Recently, I walked past the curving lines of the former art deco movie theater, now home to the Great Jilin Medicine Store. KFC was packed, as usual, and I carried a cup of steaming Nescafé past Walmart and the Shangri-La Hotel down Comrade Street to Liberation Road, ending at the expanse of Culture Square, the world’s second largest after Tiananmen. A grand palace for Puyi was to overlook the 50-acre plaza, but only its foundation was finished when Japan surrendered in 1945. China built the Geological Palace Museum atop the site. Inside, I watched as schoolchildren stared up at the skeleton of a dinosaur from the genus Mandschurosaurus.

Culture Square bookends Xinmin (New Citizen) Avenue, which is to fascist architecture what Havana is to classic American cars. The road slopes gently like the Champs-Élysées, terminating after a mile at South Lake Park. Under Manchukuo, the boulevard was named Datong (Grand Unity) and lined with eight ministries set back from wide sidewalks shaded by the spindly branches of Japanese pines. The buildings look unlike any other in China — or the world — and their style, with crenelated towers, porticoes, and curving roofs, was called Rising Asia. Now the structures stand as markers of a fall.

Puyi read the notice dissolving Manchukuo on Aug. 17, 1945. For the second time in his life, he abdicated then fled his palace. Soviet forces nabbed him soon after, boarding a plane bound for Japan. They packed him away to detention in Siberia, then in 1946 the Soviets brought him to Tokyo to testify at the war crimes tribunal.

Looking frail beyond his 40 years and fearing execution in China, Puyi talked to save his life. “The people in Manchuria were complete slaves of the Japanese,” he averred. “They could not obtain necessities, and they could not even get clothing in severe weather. It would be an offense if a Chinese had in his possession any high-grade rice. The Chinese did not have the freedom to say anything without fear of facing death.”

In his memoir From Emperor to Citizen, Puyi admitted: “I now feel very ashamed of my testimony…. I said nothing about my secret collaboration with the Japanese imperialists over a long period…. I maintained that I had not betrayed my country but had been kidnapped…. I covered up my crimes in order to protect myself.”

In 1950, he was shipped to a prison near Qingyuan, a Manchurian county whose name meant “Origin of the Qing,” the dynasty that had ended when he abdicated the dragon throne in 1912. Released in 1959, he was assigned to work in the hothouses at Beijing’s Botanical Garden. Always slight and sad-eyed, the 53-year-old Puyi looked as delicate as the orchids that had once adorned the Manchukuo imperial seal.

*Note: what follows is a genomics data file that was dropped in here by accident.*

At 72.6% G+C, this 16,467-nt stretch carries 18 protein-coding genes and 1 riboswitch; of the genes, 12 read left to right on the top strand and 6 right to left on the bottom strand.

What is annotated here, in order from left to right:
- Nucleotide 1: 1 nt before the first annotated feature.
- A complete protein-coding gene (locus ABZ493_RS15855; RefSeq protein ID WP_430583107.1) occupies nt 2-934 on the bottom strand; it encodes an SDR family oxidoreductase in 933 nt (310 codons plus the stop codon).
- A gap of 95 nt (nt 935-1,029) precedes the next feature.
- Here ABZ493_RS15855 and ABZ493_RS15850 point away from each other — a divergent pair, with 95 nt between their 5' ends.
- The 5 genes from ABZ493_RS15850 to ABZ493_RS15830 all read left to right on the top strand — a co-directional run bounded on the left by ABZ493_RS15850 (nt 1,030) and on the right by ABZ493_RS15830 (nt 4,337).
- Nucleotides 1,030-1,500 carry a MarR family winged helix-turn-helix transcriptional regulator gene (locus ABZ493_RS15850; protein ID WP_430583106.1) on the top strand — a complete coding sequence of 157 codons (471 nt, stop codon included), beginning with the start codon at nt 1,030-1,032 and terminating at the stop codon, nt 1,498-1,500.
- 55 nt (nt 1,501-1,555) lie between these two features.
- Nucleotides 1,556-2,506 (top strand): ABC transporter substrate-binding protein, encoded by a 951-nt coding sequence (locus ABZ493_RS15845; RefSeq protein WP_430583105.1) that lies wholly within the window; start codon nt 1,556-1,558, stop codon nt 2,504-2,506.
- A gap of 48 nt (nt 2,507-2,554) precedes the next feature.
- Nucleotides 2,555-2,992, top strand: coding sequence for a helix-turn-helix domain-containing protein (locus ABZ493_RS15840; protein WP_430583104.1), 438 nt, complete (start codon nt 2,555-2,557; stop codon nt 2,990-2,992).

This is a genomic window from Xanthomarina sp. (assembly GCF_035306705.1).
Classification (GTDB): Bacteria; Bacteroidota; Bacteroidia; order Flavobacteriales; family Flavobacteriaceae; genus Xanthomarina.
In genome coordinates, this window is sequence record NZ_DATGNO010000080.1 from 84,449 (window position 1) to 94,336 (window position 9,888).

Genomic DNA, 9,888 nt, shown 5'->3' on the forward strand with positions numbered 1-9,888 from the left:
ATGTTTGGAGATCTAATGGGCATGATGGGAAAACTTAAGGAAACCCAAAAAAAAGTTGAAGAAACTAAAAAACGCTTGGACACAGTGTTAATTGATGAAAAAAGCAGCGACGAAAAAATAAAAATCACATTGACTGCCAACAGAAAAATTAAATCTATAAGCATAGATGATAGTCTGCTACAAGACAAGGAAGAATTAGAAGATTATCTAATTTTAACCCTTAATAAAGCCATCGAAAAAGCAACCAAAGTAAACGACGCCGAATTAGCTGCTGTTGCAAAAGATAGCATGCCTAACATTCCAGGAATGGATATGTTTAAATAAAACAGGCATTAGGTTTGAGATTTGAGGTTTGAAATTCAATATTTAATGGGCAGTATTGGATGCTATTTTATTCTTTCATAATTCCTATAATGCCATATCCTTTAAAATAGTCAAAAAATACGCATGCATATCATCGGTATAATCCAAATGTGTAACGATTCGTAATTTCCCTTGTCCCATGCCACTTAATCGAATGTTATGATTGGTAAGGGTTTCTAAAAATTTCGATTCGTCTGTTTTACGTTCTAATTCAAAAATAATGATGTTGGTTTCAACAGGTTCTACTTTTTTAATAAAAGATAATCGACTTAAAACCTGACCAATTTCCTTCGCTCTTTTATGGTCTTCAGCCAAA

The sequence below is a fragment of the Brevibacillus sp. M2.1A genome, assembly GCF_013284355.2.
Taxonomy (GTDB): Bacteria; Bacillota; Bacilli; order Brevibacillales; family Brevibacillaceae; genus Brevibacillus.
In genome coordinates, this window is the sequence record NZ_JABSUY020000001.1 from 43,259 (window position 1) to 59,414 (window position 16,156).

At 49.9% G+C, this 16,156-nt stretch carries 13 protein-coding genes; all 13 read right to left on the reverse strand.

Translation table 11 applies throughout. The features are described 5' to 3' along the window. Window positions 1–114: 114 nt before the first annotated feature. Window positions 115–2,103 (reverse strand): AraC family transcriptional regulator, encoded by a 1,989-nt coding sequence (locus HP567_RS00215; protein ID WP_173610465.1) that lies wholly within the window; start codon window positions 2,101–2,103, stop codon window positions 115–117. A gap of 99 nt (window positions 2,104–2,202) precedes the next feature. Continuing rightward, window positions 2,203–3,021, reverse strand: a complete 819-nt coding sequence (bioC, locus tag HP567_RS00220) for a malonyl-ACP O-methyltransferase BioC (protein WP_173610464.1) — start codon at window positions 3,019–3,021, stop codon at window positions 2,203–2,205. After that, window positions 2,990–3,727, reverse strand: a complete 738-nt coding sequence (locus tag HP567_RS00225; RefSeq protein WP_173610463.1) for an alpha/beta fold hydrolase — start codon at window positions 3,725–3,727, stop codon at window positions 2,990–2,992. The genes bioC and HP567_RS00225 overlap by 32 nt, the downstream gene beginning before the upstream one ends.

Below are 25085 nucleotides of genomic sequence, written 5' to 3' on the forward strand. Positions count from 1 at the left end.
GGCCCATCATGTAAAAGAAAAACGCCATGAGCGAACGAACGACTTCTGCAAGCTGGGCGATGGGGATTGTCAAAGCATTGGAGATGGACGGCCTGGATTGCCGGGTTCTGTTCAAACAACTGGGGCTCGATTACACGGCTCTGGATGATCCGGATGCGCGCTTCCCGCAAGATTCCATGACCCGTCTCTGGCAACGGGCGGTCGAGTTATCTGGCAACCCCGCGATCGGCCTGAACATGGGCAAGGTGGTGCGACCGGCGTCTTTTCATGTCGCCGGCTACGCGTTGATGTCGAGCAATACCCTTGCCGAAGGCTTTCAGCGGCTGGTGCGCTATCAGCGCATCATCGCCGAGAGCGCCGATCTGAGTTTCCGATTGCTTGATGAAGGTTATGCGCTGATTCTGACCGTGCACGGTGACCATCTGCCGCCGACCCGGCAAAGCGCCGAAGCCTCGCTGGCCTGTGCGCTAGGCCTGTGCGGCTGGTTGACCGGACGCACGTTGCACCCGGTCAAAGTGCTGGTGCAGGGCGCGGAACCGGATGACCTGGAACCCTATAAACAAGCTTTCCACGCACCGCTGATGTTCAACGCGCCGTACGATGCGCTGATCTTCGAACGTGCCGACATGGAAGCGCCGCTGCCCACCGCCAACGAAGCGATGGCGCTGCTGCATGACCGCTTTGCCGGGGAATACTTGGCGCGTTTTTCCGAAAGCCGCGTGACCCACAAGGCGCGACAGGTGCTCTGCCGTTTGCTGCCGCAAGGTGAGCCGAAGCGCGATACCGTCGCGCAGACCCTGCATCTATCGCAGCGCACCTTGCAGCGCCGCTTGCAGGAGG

In 1967, as the Cultural Revolution consumed China, Red Guards found Puyi, enfeebled by kidney cancer, and shouted, “We will take you back to the northeast and smash you, you dog’s head!” The cancer took him first: He died later that year, at age 61, leaving no heirs or treasure. In its obituary, the Associated Press called him “a historical leftover.”

Since he was no longer an emperor, his cremated remains were interred not at the Qing tombs alongside his royal ancestors but at the Babaoshan Revolutionary Cemetery, the final resting place for Communist heroes. In 1995, a private cemetery paid his widow an undisclosed fee to move his ashes to one of their plots, aimed at the nouveau riche. The cemetery, named Hualong (Chinese Dragon), neighbors the Western Qing tombs — favoring the interred, its advertisements promise, with imperial feng shui. Puyi’s ashes lie beneath a headstone bearing only his name, written not in Manchu but in Chinese.

A living trace of him is seen in Changchun, outside the former Manchukuo State Council, tiered like a cinnamon wedding cake and crowned with a squat pagoda. A sign says that Puyi planted the mature pine tree shading its colonnaded portico.

Like the other Manchukuo ministry buildings, the State Council has been repurposed, as university classroom space. The front doors were open, without a ticket window or security guards forbidding entry. Inside, I passed Puyi’s personal copper-plated elevator — “closed for repairs” — and walked under the chandelier to climb the marble stairs. Carved orchids adorn the balustrade; orchids were Puyi’s favorite flower. The stairs lead to an unlit second floor. Reflexively, I stomped my foot, which usually turns on the lights in a Chinese building. The room stayed dark. The only sound was my echoing footsteps wandering the remains of Japan’s imperial ambition.

That night, I slept at the former Yamato Hotel, built as part of a chain along the South Manchuria Railway. A 1934 guidebook described the hotel as “quiet and cozy, surrounded by a spacious summer garden.” The garden is now a parking lot, and the hotel, now called the Chunyi, is dwarfed by a bus station whose rooftop neon sign flashes Amway.

The bedding had been updated and a television added, but otherwise the room — with floor-to-ceiling windows and a cavernous claw-foot tub — was a time capsule of the 1930s. The desk phone rang, and I expected to tell the caller I did not want a massage. But it was housekeeping. I was the building’s only guest, the maid said, so she wouldn’t be making her regular rounds. She would leave two thermoses of hot water by the door. The front desk had said that Chinese preferred to stay in the hotel’s characterless new wing, which cost double the roughly $30 I paid. Being an appreciator of history (or, as the clerk called me, kou men’r, a cheapskate) had resulted in having the old hotel to myself. Even the masseuses ignored it. The room was quiet and cozy, with original steam radiators running along a wall. At night they hissed low, as if urging me to keep this place our secret.

This excerpt was adapted from In Manchuria: A Village Called Wasteland and the Transformation of Rural China by Michael Meyer. Copyright © 2015 by the author and reprinted by permission of Bloomsbury Publishing, PLC.

bpk/Willy Römer/ullstein bild via Getty Images

Michael Meyer is the author of The Last Days of Old Beijing and In Manchuria: A Village Called Wasteland and the Transformation of Rural China.